Ethics approval

This study was approved by the ethics committee of the West China Second University Hospital (protocol ID, 2012008).

Results

From Jan 1, 2012, to Dec 31, 2016, the NMNMSS recorded 6,620,684 singleton live births with at least 26 completed gestational weeks. 7633 deaths occurred before the mother was discharged from the hospital, which gave a neonatal mortality rate of 0.11% after adjusting for the sampling distribution of the population.

Table 1 shows the maternal characteristics and delivery details in relation to Apgar score at 5 min. A vast majority of neonates (6,531,945, 99.66%) had a normal Apgar score at 5 min after birth. Compared with women who gave birth to infants with a normal Apgar score at 5 min (7–10), mothers of infants with a low Apgar score (0–3) or intermediate Apgar score (4–6) at 5 min were more likely to be young (under 20 years old) or of advanced maternal age (over 35 years old), to have a lower educational level, to have delivered more than once, to have received few antenatal visits, and to have used general anaesthesia during childbirth. Compared with neonates whose Apgar scores at 5 min were 7–10, neonates with low Apgar scores or intermediate Apgar scores also had a much larger proportion of non-cephalic presentation, premature birth, and low birthweight (< 2500 g).

Table 1 Maternal characteristics and delivery information in relation to Apgar scores at 5 min after birth

Among new-borns with low Apgar scores at 5 min whose mothers had direct obstetric complications, nearly half of them died (Fig. 1). Among new-borns with low Apgar scores whose mothers had medical diseases, the proportion of neonatal deaths was close to 1/3. Among neonatal deaths with low Apgar scores, almost half of their mothers had neither direct obstetric complications nor medical diseases. In the intermediate Apgar group, these proportions were much lower.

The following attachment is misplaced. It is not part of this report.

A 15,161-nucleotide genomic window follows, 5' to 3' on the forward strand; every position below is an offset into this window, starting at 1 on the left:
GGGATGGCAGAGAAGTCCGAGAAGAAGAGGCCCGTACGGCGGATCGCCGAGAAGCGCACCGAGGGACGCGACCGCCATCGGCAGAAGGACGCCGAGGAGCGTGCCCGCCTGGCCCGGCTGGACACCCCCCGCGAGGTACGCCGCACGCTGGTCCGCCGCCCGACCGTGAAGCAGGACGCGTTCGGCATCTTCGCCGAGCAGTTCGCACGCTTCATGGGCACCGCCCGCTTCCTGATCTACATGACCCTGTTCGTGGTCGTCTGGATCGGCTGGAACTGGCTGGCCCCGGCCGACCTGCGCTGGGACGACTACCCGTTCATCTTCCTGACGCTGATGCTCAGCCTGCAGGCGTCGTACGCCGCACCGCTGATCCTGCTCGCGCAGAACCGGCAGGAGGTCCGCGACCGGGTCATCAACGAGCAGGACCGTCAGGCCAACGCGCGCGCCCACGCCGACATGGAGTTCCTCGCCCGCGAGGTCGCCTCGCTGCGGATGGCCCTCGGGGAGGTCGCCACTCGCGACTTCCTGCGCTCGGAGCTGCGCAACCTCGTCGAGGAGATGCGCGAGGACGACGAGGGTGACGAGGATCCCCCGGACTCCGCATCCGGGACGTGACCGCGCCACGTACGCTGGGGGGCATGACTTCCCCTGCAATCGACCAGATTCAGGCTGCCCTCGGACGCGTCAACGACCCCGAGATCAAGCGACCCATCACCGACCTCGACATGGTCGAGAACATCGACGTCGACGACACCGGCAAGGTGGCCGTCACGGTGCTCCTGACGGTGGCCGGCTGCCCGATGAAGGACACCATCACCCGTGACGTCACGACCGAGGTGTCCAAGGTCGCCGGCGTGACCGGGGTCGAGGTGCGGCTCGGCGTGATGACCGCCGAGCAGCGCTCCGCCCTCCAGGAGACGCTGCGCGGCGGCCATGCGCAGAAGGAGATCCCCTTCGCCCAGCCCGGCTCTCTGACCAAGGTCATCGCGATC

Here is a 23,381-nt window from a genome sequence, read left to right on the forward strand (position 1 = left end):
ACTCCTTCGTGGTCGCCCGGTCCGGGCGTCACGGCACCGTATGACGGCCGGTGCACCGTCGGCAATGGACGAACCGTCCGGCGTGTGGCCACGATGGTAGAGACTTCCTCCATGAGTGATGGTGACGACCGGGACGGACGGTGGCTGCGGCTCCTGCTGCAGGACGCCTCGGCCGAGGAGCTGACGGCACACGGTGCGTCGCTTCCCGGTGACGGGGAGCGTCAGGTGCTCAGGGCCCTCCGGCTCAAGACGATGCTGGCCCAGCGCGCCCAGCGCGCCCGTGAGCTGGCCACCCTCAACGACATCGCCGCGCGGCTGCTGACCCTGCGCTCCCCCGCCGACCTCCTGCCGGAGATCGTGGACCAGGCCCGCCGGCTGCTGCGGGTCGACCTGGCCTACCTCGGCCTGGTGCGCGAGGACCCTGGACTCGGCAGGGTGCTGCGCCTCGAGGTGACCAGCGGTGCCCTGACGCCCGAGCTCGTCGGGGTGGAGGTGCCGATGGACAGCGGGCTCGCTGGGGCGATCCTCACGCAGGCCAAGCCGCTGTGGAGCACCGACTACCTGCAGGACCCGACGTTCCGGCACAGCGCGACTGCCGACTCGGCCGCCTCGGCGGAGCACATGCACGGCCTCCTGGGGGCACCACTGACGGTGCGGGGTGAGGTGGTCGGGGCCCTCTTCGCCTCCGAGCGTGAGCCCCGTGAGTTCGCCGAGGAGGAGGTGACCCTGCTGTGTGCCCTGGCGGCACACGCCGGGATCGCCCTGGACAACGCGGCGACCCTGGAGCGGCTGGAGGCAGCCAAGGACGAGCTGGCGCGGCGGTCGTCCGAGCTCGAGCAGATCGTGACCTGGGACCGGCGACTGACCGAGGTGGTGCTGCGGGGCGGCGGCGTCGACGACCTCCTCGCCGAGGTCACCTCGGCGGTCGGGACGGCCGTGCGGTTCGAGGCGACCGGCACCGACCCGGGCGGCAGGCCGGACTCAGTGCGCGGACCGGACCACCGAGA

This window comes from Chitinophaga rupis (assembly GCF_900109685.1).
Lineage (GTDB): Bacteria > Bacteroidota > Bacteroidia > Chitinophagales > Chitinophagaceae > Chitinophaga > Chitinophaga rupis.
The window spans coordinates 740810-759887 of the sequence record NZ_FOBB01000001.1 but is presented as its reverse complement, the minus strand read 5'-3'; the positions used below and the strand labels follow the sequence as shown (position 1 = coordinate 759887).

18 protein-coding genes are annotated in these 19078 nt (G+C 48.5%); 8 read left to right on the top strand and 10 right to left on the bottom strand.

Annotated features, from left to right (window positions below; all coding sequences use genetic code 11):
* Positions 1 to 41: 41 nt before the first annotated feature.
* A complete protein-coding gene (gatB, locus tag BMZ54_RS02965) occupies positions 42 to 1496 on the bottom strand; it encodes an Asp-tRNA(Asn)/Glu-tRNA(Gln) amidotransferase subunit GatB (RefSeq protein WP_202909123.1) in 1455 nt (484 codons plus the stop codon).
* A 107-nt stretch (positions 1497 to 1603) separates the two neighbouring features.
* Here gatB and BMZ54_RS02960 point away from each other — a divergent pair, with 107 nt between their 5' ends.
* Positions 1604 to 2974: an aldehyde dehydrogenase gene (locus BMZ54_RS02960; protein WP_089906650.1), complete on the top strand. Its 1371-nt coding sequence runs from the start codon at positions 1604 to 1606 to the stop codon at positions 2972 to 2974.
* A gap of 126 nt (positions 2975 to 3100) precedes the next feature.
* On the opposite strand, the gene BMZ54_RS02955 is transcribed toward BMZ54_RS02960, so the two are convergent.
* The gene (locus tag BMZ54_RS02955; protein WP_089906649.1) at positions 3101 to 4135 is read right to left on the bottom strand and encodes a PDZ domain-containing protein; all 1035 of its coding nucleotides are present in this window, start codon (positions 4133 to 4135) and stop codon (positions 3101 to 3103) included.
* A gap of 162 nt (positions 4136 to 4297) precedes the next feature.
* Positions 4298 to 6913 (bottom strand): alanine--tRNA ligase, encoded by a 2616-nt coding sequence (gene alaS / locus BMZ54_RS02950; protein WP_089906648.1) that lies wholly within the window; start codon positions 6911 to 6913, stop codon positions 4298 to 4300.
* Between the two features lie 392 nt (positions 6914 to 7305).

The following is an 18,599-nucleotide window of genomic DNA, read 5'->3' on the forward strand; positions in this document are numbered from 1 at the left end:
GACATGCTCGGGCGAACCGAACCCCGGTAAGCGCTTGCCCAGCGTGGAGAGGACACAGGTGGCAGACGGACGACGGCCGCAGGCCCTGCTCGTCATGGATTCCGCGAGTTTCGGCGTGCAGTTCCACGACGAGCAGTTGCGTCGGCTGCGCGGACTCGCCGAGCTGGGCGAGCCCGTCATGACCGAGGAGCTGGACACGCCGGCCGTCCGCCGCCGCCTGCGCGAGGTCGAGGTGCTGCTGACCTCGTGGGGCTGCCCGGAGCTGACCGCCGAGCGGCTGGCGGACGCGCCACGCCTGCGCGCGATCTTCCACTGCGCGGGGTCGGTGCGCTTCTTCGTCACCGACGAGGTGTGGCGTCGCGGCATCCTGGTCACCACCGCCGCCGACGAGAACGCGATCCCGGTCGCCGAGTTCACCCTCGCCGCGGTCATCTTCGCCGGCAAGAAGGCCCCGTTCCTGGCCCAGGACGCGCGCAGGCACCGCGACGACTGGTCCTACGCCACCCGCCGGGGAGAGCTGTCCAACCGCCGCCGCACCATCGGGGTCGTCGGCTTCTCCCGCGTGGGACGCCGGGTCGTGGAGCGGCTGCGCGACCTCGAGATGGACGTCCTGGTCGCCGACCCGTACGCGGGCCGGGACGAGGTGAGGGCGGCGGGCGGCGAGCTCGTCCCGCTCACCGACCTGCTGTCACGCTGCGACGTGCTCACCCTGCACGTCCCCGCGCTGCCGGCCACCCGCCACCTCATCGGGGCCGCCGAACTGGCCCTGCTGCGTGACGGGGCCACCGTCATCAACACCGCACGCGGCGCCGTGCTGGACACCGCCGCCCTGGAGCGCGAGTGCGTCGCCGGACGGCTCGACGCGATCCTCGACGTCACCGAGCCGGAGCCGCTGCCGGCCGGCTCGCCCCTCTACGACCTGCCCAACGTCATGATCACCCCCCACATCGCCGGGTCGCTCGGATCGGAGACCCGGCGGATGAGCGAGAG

Fig. 1
figure1

The associations of new-borns with low and intermediate Apgar scores at 5 min and neonatal deaths under different types of maternal complications

The weighted neonatal mortality rate with a low Apgar score at 5 min was 28.72%, which was higher than that for births with an intermediate (8.28%) or with a normal Apgar score (0.06%). We examined the weighted neonatal mortality rates stratified by gestational age and Apgar score at 5 min (Fig. 2). The results showed that the neonatal mortality rate of births with a low Apgar score (0–3) was higher than that of births with a normal (7–10) or intermediate Apgar score (4–6) in each gestational age group. Among births with low Apgar scores (0–3), the neonatal mortality rate decreased progressively with gestational age (26–40 weeks) but increased if pregnancy was prolonged to over 41 weeks of gestation. This pattern was not the same as the trend among groups of new-borns with normal or intermediate Apgar scores, whose mortality rates continued to trend downward by gestational age. The preterm birth group with a low Apgar score at 5 min had the highest rate of death (52.29%) compared with the rates of the term birth group (14.67%) and post-term group (30.08%).

Fig. 2
figure2

Weighted neonatal mortality in the Apgar score group at 5 min stratified by gestational age

Apgar score stratified by gestational age at birth was strongly associated with neonatal mortality. Compared with those of a normal Apgar score at 5 min, the RRs of neonatal death associated with a low Apgar score at 5 min increased greatly and progressively with advancing gestational age after adjustment for several related factors. The peak was apparent at gestational ages of 42 weeks or above (Fig. 3). In contrast, the RRs associated with intermediate Apgar scores at 5 min after birth peaked at 39–40 weeks of gestation and subsequently decreased as the gestational age increased to 42 weeks or above while remaining statistically significant.

Fig. 3
figure3

Adjusted RRs of Apgar score at 5 min for neonatal mortality stratified by gestational age. Notes: Adjusted RRs and 95% CIs of neonatal mortality for births with low (0–3) and intermediate (4–6) Apgar scores at 5 min compared with normal (7–10) Apgar scores at 5 min. RRs were adjusted for hospital level, maternal age, maternal education, maternal marital status, history of caesarean section, number of antenatal visits, neonatal sex, use of anaesthesia, mode of delivery, foetal presentation, birthweight categories, days that the mother stayed at the hospital, maternal complications and year of delivery (2012, 2013, 2014, 2015, 2016)